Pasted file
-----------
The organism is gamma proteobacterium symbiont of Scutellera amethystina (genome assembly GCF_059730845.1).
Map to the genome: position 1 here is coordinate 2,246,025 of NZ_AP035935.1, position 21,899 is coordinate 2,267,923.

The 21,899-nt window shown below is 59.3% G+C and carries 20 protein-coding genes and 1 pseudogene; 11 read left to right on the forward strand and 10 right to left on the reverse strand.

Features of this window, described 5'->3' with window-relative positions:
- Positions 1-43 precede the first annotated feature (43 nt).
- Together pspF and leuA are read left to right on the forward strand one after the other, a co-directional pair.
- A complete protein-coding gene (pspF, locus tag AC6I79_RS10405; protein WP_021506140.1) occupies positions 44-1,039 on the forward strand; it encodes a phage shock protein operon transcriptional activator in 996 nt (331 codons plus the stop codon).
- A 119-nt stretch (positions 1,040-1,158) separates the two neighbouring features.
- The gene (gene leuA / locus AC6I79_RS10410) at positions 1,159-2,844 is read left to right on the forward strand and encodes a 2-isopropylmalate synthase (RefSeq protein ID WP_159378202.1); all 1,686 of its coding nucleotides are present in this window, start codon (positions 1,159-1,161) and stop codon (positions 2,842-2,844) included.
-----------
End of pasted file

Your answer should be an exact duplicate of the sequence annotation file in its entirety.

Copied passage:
The organism is gamma proteobacterium symbiont of Scutellera amethystina (genome assembly GCF_059730845.1).
Map to the genome: position 1 here is coordinate 2,246,025 of NZ_AP035935.1, position 21,899 is coordinate 2,267,923.

The 21,899-nt window shown below is 59.3% G+C and carries 20 protein-coding genes and 1 pseudogene; 11 read left to right on the forward strand and 10 right to left on the reverse strand.

Features of this window, described 5'->3' with window-relative positions:
- Positions 1-43 precede the first annotated feature (43 nt).
- Together pspF and leuA are read left to right on the forward strand one after the other, a co-directional pair.
- A complete protein-coding gene (pspF, locus tag AC6I79_RS10405; protein WP_021506140.1) occupies positions 44-1,039 on the forward strand; it encodes a phage shock protein operon transcriptional activator in 996 nt (331 codons plus the stop codon).
- A 119-nt stretch (positions 1,040-1,158) separates the two neighbouring features.
- The gene (gene leuA / locus AC6I79_RS10410) at positions 1,159-2,844 is read left to right on the forward strand and encodes a 2-isopropylmalate synthase (RefSeq protein ID WP_159378202.1); all 1,686 of its coding nucleotides are present in this window, start codon (positions 1,159-1,161) and stop codon (positions 2,842-2,844) included.